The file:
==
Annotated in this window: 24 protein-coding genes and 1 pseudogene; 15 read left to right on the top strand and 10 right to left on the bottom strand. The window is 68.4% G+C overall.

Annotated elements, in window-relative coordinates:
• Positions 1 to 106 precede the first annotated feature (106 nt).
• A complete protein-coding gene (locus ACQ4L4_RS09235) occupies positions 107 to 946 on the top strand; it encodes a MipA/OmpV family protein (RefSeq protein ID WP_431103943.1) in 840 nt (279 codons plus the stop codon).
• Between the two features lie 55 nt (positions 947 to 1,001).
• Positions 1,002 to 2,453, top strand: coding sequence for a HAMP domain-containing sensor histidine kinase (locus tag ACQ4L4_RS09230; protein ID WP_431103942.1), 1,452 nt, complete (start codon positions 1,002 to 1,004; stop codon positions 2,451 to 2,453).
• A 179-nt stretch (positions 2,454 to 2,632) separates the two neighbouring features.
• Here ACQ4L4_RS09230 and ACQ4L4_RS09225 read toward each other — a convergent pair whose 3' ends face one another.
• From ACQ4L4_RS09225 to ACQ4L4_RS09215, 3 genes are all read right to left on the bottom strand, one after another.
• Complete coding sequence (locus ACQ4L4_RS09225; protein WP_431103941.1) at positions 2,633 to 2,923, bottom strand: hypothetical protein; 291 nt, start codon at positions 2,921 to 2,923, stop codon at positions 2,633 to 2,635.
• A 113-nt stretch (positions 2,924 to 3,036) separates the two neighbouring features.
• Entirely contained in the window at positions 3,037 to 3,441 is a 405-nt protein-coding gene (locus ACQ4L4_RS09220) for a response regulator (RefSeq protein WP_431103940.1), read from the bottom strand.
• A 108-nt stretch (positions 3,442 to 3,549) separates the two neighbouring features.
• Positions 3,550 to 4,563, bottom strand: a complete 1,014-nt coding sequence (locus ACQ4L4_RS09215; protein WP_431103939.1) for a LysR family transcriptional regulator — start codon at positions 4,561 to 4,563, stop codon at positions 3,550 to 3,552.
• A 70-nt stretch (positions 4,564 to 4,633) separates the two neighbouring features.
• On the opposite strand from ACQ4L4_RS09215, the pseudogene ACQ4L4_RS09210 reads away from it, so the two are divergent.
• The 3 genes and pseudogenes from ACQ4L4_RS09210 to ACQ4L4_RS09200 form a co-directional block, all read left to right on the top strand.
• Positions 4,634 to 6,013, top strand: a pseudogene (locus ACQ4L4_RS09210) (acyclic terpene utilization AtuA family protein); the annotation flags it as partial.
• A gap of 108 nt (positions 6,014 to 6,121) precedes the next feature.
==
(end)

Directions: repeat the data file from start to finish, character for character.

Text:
Annotated in this window: 24 protein-coding genes and 1 pseudogene; 15 read left to right on the top strand and 10 right to left on the bottom strand. The window is 68.4% G+C overall.

Annotated elements, in window-relative coordinates:
• Positions 1 to 106 precede the first annotated feature (106 nt).
• A complete protein-coding gene (locus ACQ4L4_RS09235) occupies positions 107 to 946 on the top strand; it encodes a MipA/OmpV family protein (RefSeq protein ID WP_431103943.1) in 840 nt (279 codons plus the stop codon).
• Between the two features lie 55 nt (positions 947 to 1,001).
• Positions 1,002 to 2,453, top strand: coding sequence for a HAMP domain-containing sensor histidine kinase (locus tag ACQ4L4_RS09230; protein ID WP_431103942.1), 1,452 nt, complete (start codon positions 1,002 to 1,004; stop codon positions 2,451 to 2,453).
• A 179-nt stretch (positions 2,454 to 2,632) separates the two neighbouring features.
• Here ACQ4L4_RS09230 and ACQ4L4_RS09225 read toward each other — a convergent pair whose 3' ends face one another.
• From ACQ4L4_RS09225 to ACQ4L4_RS09215, 3 genes are all read right to left on the bottom strand, one after another.
• Complete coding sequence (locus ACQ4L4_RS09225; protein WP_431103941.1) at positions 2,633 to 2,923, bottom strand: hypothetical protein; 291 nt, start codon at positions 2,921 to 2,923, stop codon at positions 2,633 to 2,635.
• A 113-nt stretch (positions 2,924 to 3,036) separates the two neighbouring features.
• Entirely contained in the window at positions 3,037 to 3,441 is a 405-nt protein-coding gene (locus ACQ4L4_RS09220) for a response regulator (RefSeq protein WP_431103940.1), read from the bottom strand.
• A 108-nt stretch (positions 3,442 to 3,549) separates the two neighbouring features.
• Positions 3,550 to 4,563, bottom strand: a complete 1,014-nt coding sequence (locus ACQ4L4_RS09215; protein WP_431103939.1) for a LysR family transcriptional regulator — start codon at positions 4,561 to 4,563, stop codon at positions 3,550 to 3,552.
• A 70-nt stretch (positions 4,564 to 4,633) separates the two neighbouring features.
• On the opposite strand from ACQ4L4_RS09215, the pseudogene ACQ4L4_RS09210 reads away from it, so the two are divergent.
• The 3 genes and pseudogenes from ACQ4L4_RS09210 to ACQ4L4_RS09200 form a co-directional block, all read left to right on the top strand.
• Positions 4,634 to 6,013, top strand: a pseudogene (locus ACQ4L4_RS09210) (acyclic terpene utilization AtuA family protein); the annotation flags it as partial.
• A gap of 108 nt (positions 6,014 to 6,121) precedes the next feature.